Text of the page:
What is a chattel?
- A personal possession or tangible, moveable, personal asset.
- Etymologically speaking, chattel comes from French word “chatel” derived from Latin meaning “property or goods.”
- These properties are not attached to any foundations, unlike real properties and fixtures.
- Generally, a chattel property is accounted for differently because its value rapidly depreciates. Its price will not also increase when improvements are installed.
- A chattel can also be used as collateral for loans. It’s called “chattel mortgage.”
Chattel vs. Real Property vs. Fixtures
It’s important for investors to understand the differences between real property (including fixtures) and chattel. Real properties are stationary, tangible possessions. Examples include land, houses, buildings and condominium units. Fixtures are improvements attached to real properties. For instance, kitchen sinks, furnaces, chimneys, and electrical wiring are considered fixtures.
Building materials like bricks and mortar also fall under fixtures as long as they are literally affixed. However, vendors and customers often come into disagreements about which is a fixture and a chattel due to objects that cannot be easily removed like toilet seats, bathtubs, and cabinets. Do you think the bank will like to have your toilet seat as collateral for your smartphone? You will be surprised if you asked (hint: banks may consider it as mortgageable).
The slim line of difference between chattels and fixtures blurs further in appliances. Refrigerators, air conditioners, televisions, components, and others conveniently-removed electronics are chattels. However, built-in ovens, garden sheds, and production line machinery are fixtures. In case if a dealer comes across an argument with a buyer/seller, one should make it sure that the property can be removed without any noticeable damage.
If the property is still functional after extraction, then it is a chattel. Otherwise, it is a fixture. For example, a washing machine is a fixture is attached to a permanent plumbing and wiring system. But, if the technology allows expedient removal, the washing machine is a chattel. Resolving this kind of predicament determines how easy it is to sell the property.
Chattel Time Factor
In the financial world, chattels differ in taxation and value assessment because over time it decreases in price, mainly due to wear and tear. The latest flagship of a smartphone, for instance, is sold for a hefty price. Then, if a new smartphone model comes around in the next year, the price of the previous one drops.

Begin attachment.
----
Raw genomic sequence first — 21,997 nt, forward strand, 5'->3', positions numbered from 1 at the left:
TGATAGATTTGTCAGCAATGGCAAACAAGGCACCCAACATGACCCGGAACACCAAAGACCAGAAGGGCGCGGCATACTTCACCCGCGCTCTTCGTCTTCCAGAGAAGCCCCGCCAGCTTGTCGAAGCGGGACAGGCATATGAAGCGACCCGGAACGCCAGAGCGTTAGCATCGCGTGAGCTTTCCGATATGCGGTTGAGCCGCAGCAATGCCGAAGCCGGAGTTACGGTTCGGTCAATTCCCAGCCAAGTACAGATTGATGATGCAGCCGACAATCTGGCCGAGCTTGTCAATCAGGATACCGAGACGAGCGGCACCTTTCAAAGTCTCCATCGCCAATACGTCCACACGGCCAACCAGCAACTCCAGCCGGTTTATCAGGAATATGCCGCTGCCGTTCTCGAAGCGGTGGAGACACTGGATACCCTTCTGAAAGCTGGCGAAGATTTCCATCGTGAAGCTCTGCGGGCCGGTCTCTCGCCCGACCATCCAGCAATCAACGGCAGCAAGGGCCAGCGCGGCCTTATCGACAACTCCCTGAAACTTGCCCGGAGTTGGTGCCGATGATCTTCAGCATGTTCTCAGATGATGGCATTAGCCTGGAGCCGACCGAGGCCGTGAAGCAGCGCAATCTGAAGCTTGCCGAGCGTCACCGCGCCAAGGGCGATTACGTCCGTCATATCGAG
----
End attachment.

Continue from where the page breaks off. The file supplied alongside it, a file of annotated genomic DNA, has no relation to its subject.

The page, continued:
Improvements and installments of a chattel are immaterial to the price. A seller cannot charge for the amount he/she spent for the paint job of his/her 5-year-old vehicle. Decorations (e.g., colored car lights) do not matter much either. Potential buyers have different preferences in enhancements.
The only time the value of a chattel appreciates with age is within the context of antiquity and rarity. Old furniture made of high-quality wood becomes more expensive after 50 years, which makes them valuable for asset value appreciation. Vintage shops and museums regard antiques as high worth items. They are part of the material culture of a distant past. Unique and rare items can come with an expensive price tag in the collecting world. Collectible items like 1st-edition Pokemon trading cards can be sold up to $100,000 after 15 years. However, not all trendy items fluctuate their price to a jackpot-level scale. Market forces remain unpredictable. People may love your Pokemon cards, but the banks may be looking for a different set.
What about chattel mortgages?
Like real estate properties, some chattels can serve as collateral for loans. The chattels that are recommended for collateral use are often big, movable things like cars, ships, and airplanes. Big companies usually engage in these kinds of transactions to protect corporate interests. Mortgages may help them earn more profit through investments. Chattel mortgages are not restricted to private individuals. It is important to note though that the viability of the loan depends on the value of the chattel and the degree of trust of a lender.
Awareness of the dynamics of chattels offers an immense advantage in financial assessment. At least, you can be prepared to use your toilet seat as part of a mortgage. How’s that for having a practical throne?